Downtown Fargo's Block 9 tower construction delayed for 5th time
FARGO – The Block 9 partners are expected to ask the Fargo City Commission for another delay in breaking ground as they alter designs for the $100 million tower and work to secure a hotel developer for the project.
Under an agreement with the city, reached last year, the Block 9 partners were to have met certain contingencies by the end of the month, including completing the sale of bonds to build the project.
But city officials have been informed that the deadline can’t be met, and construction now is expected to start next spring. City leaders have asked the Block 9 partners to appear before the City Commission at its meeting Monday, Aug. 28.
Mayor Tim Mahoney said the Block 9 partners – RDO, TMI Hospitality and Kilbourne Group – are changing some design elements to shave costs from the building, now with an estimated price tag of about $100 million, and need to clarify the hotel partner.
TMI Hospitality planned to have a hotel in Block 9, but the company changed owners and the new owners are reviewing the project, Mahoney said.
“They don’t have that part of the puzzle figured out,” he said. “They have to find a hotel partner. TMI could be a partner.”
Despite the design changes, the Block 9 tower, to be built in the heart of downtown at the corner of Broadway and Third Avenue North, still is planned as an 18-story building, the mayor said.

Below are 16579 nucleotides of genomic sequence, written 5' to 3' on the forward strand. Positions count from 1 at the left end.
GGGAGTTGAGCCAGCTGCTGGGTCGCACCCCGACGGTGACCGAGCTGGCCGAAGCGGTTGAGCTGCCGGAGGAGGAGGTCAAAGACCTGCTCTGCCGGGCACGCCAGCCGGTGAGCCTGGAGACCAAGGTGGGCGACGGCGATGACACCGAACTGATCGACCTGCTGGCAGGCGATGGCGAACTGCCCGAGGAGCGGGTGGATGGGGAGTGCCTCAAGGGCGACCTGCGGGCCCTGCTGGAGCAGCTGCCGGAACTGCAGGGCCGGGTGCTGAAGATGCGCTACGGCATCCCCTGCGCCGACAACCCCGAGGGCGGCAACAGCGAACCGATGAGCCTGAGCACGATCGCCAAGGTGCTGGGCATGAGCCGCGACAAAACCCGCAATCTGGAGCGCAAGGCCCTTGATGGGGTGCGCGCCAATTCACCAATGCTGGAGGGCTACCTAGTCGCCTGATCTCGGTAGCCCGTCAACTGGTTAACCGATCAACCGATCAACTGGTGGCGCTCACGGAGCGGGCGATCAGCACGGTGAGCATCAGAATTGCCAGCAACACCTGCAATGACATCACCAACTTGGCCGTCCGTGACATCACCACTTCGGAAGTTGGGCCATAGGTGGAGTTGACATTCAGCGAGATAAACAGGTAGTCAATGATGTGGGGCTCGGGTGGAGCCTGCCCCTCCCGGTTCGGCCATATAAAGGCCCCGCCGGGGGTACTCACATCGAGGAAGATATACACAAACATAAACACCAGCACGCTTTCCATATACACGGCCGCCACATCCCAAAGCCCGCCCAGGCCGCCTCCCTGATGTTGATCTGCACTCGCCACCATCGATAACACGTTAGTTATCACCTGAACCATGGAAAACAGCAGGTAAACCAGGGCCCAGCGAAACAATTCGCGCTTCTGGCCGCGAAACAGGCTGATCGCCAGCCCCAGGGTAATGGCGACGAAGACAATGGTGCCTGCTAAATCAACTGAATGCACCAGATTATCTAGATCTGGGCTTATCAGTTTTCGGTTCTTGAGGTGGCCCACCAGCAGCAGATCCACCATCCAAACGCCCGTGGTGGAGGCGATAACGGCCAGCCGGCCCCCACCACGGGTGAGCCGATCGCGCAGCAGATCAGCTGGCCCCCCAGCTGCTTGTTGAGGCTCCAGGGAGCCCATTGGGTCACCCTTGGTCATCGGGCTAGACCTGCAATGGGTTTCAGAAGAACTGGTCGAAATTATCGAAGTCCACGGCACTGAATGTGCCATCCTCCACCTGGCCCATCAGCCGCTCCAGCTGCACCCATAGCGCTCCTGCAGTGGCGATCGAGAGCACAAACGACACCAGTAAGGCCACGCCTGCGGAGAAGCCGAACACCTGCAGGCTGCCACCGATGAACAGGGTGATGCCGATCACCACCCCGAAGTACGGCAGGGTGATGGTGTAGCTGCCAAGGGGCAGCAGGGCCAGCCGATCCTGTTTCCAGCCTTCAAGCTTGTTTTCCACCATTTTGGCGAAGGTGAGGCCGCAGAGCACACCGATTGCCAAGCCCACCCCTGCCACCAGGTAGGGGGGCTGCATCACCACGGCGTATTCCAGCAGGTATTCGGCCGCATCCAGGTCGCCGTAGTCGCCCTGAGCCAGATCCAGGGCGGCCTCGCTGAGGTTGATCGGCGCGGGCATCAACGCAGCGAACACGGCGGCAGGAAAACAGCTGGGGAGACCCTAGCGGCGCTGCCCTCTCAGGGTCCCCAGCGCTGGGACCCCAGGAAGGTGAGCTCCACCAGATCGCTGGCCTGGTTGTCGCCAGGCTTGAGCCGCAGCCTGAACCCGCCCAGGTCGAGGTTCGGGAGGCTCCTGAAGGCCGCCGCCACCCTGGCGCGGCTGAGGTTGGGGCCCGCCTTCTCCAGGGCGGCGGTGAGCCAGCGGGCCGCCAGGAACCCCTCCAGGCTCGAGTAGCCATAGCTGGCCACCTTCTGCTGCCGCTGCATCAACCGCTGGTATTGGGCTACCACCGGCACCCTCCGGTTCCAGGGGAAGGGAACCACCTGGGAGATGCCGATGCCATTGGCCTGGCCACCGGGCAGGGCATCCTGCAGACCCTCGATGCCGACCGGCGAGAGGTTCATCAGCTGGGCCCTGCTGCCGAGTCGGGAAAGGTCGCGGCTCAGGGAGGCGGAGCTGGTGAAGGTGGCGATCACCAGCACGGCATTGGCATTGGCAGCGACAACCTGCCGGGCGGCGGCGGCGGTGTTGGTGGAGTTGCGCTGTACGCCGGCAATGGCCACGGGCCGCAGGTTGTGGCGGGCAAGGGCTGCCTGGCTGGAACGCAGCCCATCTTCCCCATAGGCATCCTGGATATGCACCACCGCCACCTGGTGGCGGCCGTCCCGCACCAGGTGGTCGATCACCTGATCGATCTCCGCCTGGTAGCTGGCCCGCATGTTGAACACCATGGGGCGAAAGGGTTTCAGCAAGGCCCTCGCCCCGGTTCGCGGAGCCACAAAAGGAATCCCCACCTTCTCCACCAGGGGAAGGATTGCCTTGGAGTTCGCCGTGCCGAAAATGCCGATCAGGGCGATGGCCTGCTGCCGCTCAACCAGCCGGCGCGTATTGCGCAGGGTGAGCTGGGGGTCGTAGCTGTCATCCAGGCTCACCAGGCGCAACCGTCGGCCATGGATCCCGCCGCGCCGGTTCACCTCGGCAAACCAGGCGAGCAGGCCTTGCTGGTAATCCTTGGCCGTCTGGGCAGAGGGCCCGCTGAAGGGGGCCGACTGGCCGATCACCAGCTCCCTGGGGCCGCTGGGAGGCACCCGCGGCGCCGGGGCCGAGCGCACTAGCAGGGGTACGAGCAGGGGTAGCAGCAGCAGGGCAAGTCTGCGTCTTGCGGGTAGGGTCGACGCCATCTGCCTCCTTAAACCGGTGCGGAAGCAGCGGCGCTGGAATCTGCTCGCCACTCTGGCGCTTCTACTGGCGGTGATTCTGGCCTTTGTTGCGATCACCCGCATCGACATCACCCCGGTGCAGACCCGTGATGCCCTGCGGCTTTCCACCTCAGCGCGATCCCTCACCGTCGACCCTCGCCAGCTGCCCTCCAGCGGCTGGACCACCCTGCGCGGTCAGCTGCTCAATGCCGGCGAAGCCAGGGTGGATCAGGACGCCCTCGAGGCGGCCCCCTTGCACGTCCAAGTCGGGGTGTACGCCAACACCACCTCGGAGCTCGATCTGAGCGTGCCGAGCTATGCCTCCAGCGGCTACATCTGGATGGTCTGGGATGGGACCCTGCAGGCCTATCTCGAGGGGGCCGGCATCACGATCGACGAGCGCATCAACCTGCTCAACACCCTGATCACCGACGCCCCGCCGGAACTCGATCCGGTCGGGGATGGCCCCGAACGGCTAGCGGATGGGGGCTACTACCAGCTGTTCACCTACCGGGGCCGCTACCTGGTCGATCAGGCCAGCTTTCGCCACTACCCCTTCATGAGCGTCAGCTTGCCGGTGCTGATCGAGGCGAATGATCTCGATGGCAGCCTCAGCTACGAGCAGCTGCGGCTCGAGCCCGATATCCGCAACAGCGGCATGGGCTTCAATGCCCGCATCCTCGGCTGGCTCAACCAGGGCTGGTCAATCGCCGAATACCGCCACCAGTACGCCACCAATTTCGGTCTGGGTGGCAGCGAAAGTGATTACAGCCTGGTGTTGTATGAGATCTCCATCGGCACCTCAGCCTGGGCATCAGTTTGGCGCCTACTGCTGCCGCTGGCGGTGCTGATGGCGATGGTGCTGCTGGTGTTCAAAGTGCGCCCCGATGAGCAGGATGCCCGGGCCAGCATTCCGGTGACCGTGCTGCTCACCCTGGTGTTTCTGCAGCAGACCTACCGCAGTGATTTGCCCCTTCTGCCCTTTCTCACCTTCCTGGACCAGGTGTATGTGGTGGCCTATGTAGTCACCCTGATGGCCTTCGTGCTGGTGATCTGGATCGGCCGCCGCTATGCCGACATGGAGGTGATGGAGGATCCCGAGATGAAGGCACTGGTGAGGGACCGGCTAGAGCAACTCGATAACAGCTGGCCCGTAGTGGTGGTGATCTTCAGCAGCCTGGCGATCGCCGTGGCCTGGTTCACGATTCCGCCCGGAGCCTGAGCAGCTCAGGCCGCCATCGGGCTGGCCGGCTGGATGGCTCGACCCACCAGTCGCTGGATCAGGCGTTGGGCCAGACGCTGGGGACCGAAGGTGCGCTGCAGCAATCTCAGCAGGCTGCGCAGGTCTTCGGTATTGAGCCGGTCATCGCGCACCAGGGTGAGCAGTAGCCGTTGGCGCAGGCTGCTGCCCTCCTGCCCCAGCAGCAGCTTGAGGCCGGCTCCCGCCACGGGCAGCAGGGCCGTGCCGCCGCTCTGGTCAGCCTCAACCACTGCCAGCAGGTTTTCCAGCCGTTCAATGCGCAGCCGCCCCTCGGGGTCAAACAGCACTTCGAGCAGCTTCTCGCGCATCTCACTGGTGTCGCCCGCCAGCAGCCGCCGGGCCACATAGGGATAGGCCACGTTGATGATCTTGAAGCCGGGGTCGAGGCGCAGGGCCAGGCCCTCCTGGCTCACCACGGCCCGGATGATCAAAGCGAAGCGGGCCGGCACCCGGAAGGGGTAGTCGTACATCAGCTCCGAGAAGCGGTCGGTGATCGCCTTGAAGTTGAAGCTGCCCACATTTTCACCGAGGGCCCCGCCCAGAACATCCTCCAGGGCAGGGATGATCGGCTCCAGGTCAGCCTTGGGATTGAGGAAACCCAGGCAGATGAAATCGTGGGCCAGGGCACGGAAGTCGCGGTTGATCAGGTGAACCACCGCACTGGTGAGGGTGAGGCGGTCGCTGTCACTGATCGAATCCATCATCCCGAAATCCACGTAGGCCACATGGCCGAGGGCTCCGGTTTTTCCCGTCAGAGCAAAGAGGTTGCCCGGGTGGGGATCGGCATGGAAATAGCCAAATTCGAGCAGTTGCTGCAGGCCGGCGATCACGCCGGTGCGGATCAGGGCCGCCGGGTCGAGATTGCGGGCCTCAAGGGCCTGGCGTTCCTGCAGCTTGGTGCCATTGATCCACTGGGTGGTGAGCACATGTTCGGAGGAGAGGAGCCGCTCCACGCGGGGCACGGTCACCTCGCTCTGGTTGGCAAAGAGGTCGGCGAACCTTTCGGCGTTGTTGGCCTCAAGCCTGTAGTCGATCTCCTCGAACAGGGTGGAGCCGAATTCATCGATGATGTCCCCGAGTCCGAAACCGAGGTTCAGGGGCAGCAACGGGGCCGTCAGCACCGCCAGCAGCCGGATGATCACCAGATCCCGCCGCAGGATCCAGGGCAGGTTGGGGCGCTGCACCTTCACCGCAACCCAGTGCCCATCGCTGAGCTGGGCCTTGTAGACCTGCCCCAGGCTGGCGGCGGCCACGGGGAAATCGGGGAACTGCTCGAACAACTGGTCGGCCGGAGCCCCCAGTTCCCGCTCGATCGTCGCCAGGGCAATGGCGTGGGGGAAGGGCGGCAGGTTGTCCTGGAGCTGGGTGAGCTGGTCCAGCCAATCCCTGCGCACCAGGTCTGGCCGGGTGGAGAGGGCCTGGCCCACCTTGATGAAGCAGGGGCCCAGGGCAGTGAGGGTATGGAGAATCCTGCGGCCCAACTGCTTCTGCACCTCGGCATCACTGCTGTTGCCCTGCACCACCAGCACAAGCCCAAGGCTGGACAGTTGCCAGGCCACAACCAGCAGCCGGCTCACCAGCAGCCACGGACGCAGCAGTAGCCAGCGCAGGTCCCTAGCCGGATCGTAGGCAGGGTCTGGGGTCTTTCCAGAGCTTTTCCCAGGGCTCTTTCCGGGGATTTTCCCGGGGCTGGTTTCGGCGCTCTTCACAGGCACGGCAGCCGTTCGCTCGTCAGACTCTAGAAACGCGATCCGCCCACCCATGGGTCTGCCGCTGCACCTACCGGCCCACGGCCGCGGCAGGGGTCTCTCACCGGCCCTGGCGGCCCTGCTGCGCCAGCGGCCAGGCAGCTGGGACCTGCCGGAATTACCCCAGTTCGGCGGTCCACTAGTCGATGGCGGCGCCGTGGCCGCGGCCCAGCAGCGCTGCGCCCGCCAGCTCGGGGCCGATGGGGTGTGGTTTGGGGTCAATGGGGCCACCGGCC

“It’s still the same project,” Mahoney said. “The size of the hotel’s smaller.”
A smaller hotel now is being planned because Fargo-Moorhead has added 500 hotel rooms within the past two years. “The occupancy rate has dropped significantly,” he said.
Besides size, the partners are trying to determine what kind of hotel is appropriate for downtown, in terms of price and amenities, Mahoney said. Original plans called for an 88-room “European-style” hotel on floors 8 to 11.
The mixed-use tower also would include office space for the RDO companies, retail space and residential condominiums in the “million-dollar range.”
Jim Gilmour, city planning director, said the extension, if granted, would be the fifth for the project. If all had gone smoothly, construction might have started as early as last spring. That date was delayed several times, with the latest estimate for groundbreaking in August or September.
Earlier extensions were granted by the City Commission through its consent agenda, without discussion.
In May 2016, Fargo city commissioners approved $15.5 million in tax breaks over 25 years for the project. The city also agreed to borrow $15 million to help Block 9 finance a 340-stall parking ramp and to redo the plaza on the east side of Broadway between Second Avenue North and Third Avenue North.
“The Block 9 partners are committed to project,” said Adrienne Olson, a spokeswoman for the Kilbourne Group, who otherwise declined comment. She released a new architect’s sketch of the project.
Mahoney agreed that the partners remain solidly behind the project, which would be downtown’s largest development in years. “A project this big just takes time to get everything lined up,” he said.